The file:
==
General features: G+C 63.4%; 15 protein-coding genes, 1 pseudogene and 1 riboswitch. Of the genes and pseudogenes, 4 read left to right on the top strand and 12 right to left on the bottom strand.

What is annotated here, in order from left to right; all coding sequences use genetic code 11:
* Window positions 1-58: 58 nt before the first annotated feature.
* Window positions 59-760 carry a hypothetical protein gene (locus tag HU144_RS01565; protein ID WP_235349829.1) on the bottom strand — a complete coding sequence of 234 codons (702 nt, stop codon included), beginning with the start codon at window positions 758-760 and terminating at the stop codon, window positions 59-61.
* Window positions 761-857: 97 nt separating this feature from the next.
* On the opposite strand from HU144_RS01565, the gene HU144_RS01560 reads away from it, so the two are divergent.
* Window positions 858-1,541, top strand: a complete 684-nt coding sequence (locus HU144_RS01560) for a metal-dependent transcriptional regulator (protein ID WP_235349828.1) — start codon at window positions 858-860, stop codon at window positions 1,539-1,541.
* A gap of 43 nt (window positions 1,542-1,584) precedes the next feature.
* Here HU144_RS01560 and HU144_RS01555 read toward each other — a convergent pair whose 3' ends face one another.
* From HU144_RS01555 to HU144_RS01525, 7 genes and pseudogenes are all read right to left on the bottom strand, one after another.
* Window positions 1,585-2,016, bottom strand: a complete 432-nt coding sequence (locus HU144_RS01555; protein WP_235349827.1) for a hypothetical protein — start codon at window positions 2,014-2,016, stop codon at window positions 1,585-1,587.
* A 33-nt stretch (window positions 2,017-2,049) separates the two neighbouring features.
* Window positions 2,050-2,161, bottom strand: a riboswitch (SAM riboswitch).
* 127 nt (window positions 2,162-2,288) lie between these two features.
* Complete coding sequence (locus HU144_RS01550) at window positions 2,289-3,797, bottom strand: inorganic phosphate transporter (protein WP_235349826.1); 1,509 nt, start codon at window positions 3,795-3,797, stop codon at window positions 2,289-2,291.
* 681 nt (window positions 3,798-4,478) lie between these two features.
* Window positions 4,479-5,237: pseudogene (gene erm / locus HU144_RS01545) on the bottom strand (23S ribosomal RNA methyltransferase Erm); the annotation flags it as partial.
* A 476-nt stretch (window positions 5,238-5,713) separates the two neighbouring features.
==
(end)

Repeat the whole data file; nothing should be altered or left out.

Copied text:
General features: G+C 63.4%; 15 protein-coding genes, 1 pseudogene and 1 riboswitch. Of the genes and pseudogenes, 4 read left to right on the top strand and 12 right to left on the bottom strand.

What is annotated here, in order from left to right; all coding sequences use genetic code 11:
* Window positions 1-58: 58 nt before the first annotated feature.
* Window positions 59-760 carry a hypothetical protein gene (locus tag HU144_RS01565; protein ID WP_235349829.1) on the bottom strand — a complete coding sequence of 234 codons (702 nt, stop codon included), beginning with the start codon at window positions 758-760 and terminating at the stop codon, window positions 59-61.
* Window positions 761-857: 97 nt separating this feature from the next.
* On the opposite strand from HU144_RS01565, the gene HU144_RS01560 reads away from it, so the two are divergent.
* Window positions 858-1,541, top strand: a complete 684-nt coding sequence (locus HU144_RS01560) for a metal-dependent transcriptional regulator (protein ID WP_235349828.1) — start codon at window positions 858-860, stop codon at window positions 1,539-1,541.
* A gap of 43 nt (window positions 1,542-1,584) precedes the next feature.
* Here HU144_RS01560 and HU144_RS01555 read toward each other — a convergent pair whose 3' ends face one another.
* From HU144_RS01555 to HU144_RS01525, 7 genes and pseudogenes are all read right to left on the bottom strand, one after another.
* Window positions 1,585-2,016, bottom strand: a complete 432-nt coding sequence (locus HU144_RS01555; protein WP_235349827.1) for a hypothetical protein — start codon at window positions 2,014-2,016, stop codon at window positions 1,585-1,587.
* A 33-nt stretch (window positions 2,017-2,049) separates the two neighbouring features.
* Window positions 2,050-2,161, bottom strand: a riboswitch (SAM riboswitch).
* 127 nt (window positions 2,162-2,288) lie between these two features.
* Complete coding sequence (locus HU144_RS01550) at window positions 2,289-3,797, bottom strand: inorganic phosphate transporter (protein WP_235349826.1); 1,509 nt, start codon at window positions 3,795-3,797, stop codon at window positions 2,289-2,291.
* 681 nt (window positions 3,798-4,478) lie between these two features.
* Window positions 4,479-5,237: pseudogene (gene erm / locus HU144_RS01545) on the bottom strand (23S ribosomal RNA methyltransferase Erm); the annotation flags it as partial.
* A 476-nt stretch (window positions 5,238-5,713) separates the two neighbouring features.